Recovery rates from Zoe and Fleming appear to be about 25%

To get the 60% non-performing loans to the amount that the state is paying for them (excluding any costs, inflation, deflation, further write-offs, dig-outs, further falls in market price etc.) requires the recovery value to double to 50%, so either a significant proportion of them start to become performing or the underlying asset value improves (doubles).

The point is that the underlying asset value doesn’t matter too much. It is what is likely to happen to loan recoveries or repayments that matter.

I think it highly unlikely that the 60% non-performing will become performing.

I think it highly unlikely that recovery values will double to 50% from current levels. As far as I know, 40% is the historical recovery level for property loans.

Now, it’s probably possible to do a more granular analysis based on current/expected recovery values for the three categories of loans being NAMA’d: C&D, Commercial, and Other (which now appears to constitute the largest bundle of loans!).

YM - are you talking about a 10% recovery in property values or a 10% increase in recovery rates for distressed assets sold by companies in liquidation or a 10% increase in cashflow from loans?

As I understand the NAMA model it works on the following assumptions/expectations:

(a) MV of property (assuming non-distressed sales) = €47bn
(b) (Running costs of NAMA + interest on NAMA bonds) <= cashflow from NAMA loans
(c) NAMA loans can be turned into cash of >= €51.3bn (€54bn less 5% subordinate NAMA bonds) in 10 years time if property prices have increased by 10% or more (€47bn * 110% = €51.7bn).

The premise of (c) is that NAMA assets/property will not have to be sold as distressed assets, i.e. can be sold at the then current MV rather than at a discount to the then current MV.

I am talking about an increase in recovery rates. This is an increase in asset values. Remember a few things:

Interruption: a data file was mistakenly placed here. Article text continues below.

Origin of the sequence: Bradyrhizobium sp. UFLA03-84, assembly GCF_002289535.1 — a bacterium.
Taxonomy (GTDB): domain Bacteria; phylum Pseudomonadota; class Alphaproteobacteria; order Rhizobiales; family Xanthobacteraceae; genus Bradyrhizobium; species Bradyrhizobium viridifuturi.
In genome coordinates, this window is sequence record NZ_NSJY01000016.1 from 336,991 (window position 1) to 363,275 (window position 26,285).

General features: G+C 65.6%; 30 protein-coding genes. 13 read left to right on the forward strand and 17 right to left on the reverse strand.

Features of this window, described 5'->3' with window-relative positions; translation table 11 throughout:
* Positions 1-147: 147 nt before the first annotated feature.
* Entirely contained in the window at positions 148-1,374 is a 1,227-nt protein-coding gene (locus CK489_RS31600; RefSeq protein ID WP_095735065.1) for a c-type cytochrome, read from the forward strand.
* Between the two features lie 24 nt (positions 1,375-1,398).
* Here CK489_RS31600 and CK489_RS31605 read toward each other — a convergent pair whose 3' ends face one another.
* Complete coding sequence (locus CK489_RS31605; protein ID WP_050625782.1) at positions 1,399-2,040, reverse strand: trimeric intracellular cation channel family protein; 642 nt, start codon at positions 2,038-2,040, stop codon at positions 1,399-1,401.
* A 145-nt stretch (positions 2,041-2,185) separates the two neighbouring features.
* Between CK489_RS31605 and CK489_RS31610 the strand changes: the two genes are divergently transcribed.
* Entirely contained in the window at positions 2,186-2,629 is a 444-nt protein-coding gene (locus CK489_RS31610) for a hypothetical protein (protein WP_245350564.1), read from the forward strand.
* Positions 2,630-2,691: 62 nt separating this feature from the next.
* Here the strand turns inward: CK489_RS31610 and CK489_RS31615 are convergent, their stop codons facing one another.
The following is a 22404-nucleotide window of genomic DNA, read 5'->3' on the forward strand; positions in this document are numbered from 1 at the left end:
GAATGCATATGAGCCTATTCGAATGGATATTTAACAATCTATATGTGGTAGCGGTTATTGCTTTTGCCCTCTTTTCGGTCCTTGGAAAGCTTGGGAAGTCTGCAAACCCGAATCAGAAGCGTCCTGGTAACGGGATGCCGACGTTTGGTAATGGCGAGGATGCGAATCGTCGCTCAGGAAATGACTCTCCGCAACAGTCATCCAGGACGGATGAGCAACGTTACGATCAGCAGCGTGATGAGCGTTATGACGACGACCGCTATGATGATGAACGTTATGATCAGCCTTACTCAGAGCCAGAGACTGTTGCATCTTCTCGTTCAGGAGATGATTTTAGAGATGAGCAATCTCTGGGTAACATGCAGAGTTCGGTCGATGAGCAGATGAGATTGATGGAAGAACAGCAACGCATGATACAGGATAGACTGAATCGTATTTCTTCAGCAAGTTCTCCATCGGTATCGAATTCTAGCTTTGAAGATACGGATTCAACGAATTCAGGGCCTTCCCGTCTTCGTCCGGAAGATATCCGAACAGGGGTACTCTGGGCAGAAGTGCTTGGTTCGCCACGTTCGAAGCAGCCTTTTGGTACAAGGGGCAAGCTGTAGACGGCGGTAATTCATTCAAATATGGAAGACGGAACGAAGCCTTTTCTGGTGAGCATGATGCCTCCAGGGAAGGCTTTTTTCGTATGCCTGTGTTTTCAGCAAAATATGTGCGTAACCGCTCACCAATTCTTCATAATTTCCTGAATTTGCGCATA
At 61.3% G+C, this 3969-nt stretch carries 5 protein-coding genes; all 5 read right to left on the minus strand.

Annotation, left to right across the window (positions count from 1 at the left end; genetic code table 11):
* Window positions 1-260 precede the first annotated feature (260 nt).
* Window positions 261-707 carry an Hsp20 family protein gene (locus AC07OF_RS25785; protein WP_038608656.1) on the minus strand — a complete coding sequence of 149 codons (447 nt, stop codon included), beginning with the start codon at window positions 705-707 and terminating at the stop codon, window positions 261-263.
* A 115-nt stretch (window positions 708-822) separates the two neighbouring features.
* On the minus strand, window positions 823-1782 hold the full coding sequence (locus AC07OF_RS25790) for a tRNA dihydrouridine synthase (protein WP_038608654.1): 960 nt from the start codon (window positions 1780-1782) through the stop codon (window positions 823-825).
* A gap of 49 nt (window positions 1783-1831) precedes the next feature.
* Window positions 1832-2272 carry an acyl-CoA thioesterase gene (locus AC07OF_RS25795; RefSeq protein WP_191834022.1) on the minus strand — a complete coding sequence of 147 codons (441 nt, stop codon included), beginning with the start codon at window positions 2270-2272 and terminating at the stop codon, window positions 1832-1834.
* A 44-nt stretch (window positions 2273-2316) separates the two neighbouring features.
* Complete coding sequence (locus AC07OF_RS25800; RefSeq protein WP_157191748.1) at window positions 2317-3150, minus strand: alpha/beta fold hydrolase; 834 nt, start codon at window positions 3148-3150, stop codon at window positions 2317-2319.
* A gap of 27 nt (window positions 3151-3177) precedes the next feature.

We are not talking about just property here.

We have no idea what the ‘other’ loans have underlying them (all 36.5 bn of them).

We can only talk about loans and recovery rates.

You cannot earn more than 100% of the outstanding loan from a performing loan.

(c) is where you (they!) have gone wildly wrong.
Try and pick some holes in the following:
NAMA has a claim on the underlying assets.
It does not own them.
It matters not a jot that the value of performing assets goes up.
It matters if the realisable value of non-performing assets goes up only if they are foreclosed.
This is the same as liquidating the loans for the underlying assets.
Liquidation values appear to be running at 25%
NAMA needs liquidation valued to run at 50% for the non-performing loans to break even.
NAMA needs the 40% of performing loans to continue to perform for the duration (or be paid back in full).
This is just on the basis of buying back the bonds that have been issued (including the subordinate bonds).
Assets underlying performing loans (performing assets) are likely to rise more quickly in value than assets underlying non-performing loans (non-performing assets).
Ships no longer need to come in before they come out. Through the magic of IOUs we can virtually spend the money before the ship arrives and hope it doesn’t sink in a storm.